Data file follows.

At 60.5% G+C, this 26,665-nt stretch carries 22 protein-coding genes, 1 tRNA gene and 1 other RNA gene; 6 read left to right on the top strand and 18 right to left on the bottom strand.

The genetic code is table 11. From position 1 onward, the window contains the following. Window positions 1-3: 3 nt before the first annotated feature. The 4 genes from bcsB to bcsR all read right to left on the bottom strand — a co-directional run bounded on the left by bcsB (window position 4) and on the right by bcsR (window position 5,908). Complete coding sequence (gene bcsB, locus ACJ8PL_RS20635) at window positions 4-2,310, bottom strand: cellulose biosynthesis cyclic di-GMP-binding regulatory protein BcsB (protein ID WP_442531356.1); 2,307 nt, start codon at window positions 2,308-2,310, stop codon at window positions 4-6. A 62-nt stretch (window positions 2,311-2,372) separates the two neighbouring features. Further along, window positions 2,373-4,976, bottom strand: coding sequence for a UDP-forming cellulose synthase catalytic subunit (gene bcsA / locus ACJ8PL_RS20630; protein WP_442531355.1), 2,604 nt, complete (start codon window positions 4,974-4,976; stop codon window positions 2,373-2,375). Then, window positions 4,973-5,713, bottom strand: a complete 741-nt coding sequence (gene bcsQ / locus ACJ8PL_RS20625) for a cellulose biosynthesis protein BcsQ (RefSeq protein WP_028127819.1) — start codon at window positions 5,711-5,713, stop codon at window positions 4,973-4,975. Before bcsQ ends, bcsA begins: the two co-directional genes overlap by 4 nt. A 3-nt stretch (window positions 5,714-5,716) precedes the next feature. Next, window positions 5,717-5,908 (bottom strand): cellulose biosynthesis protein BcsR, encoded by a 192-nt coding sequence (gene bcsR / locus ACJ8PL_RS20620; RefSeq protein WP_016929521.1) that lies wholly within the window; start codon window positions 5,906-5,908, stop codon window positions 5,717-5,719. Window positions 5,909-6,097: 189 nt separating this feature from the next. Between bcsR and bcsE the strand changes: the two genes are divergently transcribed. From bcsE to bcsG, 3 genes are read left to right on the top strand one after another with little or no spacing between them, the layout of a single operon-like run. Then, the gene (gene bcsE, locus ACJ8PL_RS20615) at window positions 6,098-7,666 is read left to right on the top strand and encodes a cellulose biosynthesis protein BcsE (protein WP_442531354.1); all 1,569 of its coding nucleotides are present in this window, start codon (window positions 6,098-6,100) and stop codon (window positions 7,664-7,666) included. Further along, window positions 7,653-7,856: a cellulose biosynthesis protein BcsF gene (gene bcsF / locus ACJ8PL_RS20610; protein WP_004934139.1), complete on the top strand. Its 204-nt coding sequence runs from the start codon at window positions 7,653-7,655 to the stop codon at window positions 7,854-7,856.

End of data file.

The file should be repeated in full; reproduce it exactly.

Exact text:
At 60.5% G+C, this 26,665-nt stretch carries 22 protein-coding genes, 1 tRNA gene and 1 other RNA gene; 6 read left to right on the top strand and 18 right to left on the bottom strand.

The genetic code is table 11. From position 1 onward, the window contains the following. Window positions 1-3: 3 nt before the first annotated feature. The 4 genes from bcsB to bcsR all read right to left on the bottom strand — a co-directional run bounded on the left by bcsB (window position 4) and on the right by bcsR (window position 5,908). Complete coding sequence (gene bcsB, locus ACJ8PL_RS20635) at window positions 4-2,310, bottom strand: cellulose biosynthesis cyclic di-GMP-binding regulatory protein BcsB (protein ID WP_442531356.1); 2,307 nt, start codon at window positions 2,308-2,310, stop codon at window positions 4-6. A 62-nt stretch (window positions 2,311-2,372) separates the two neighbouring features. Further along, window positions 2,373-4,976, bottom strand: coding sequence for a UDP-forming cellulose synthase catalytic subunit (gene bcsA / locus ACJ8PL_RS20630; protein WP_442531355.1), 2,604 nt, complete (start codon window positions 4,974-4,976; stop codon window positions 2,373-2,375). Then, window positions 4,973-5,713, bottom strand: a complete 741-nt coding sequence (gene bcsQ / locus ACJ8PL_RS20625) for a cellulose biosynthesis protein BcsQ (RefSeq protein WP_028127819.1) — start codon at window positions 5,711-5,713, stop codon at window positions 4,973-4,975. Before bcsQ ends, bcsA begins: the two co-directional genes overlap by 4 nt. A 3-nt stretch (window positions 5,714-5,716) precedes the next feature. Next, window positions 5,717-5,908 (bottom strand): cellulose biosynthesis protein BcsR, encoded by a 192-nt coding sequence (gene bcsR / locus ACJ8PL_RS20620; RefSeq protein WP_016929521.1) that lies wholly within the window; start codon window positions 5,906-5,908, stop codon window positions 5,717-5,719. Window positions 5,909-6,097: 189 nt separating this feature from the next. Between bcsR and bcsE the strand changes: the two genes are divergently transcribed. From bcsE to bcsG, 3 genes are read left to right on the top strand one after another with little or no spacing between them, the layout of a single operon-like run. Then, the gene (gene bcsE, locus ACJ8PL_RS20615) at window positions 6,098-7,666 is read left to right on the top strand and encodes a cellulose biosynthesis protein BcsE (protein WP_442531354.1); all 1,569 of its coding nucleotides are present in this window, start codon (window positions 6,098-6,100) and stop codon (window positions 7,664-7,666) included. Further along, window positions 7,653-7,856: a cellulose biosynthesis protein BcsF gene (gene bcsF / locus ACJ8PL_RS20610; protein WP_004934139.1), complete on the top strand. Its 204-nt coding sequence runs from the start codon at window positions 7,653-7,655 to the stop codon at window positions 7,854-7,856.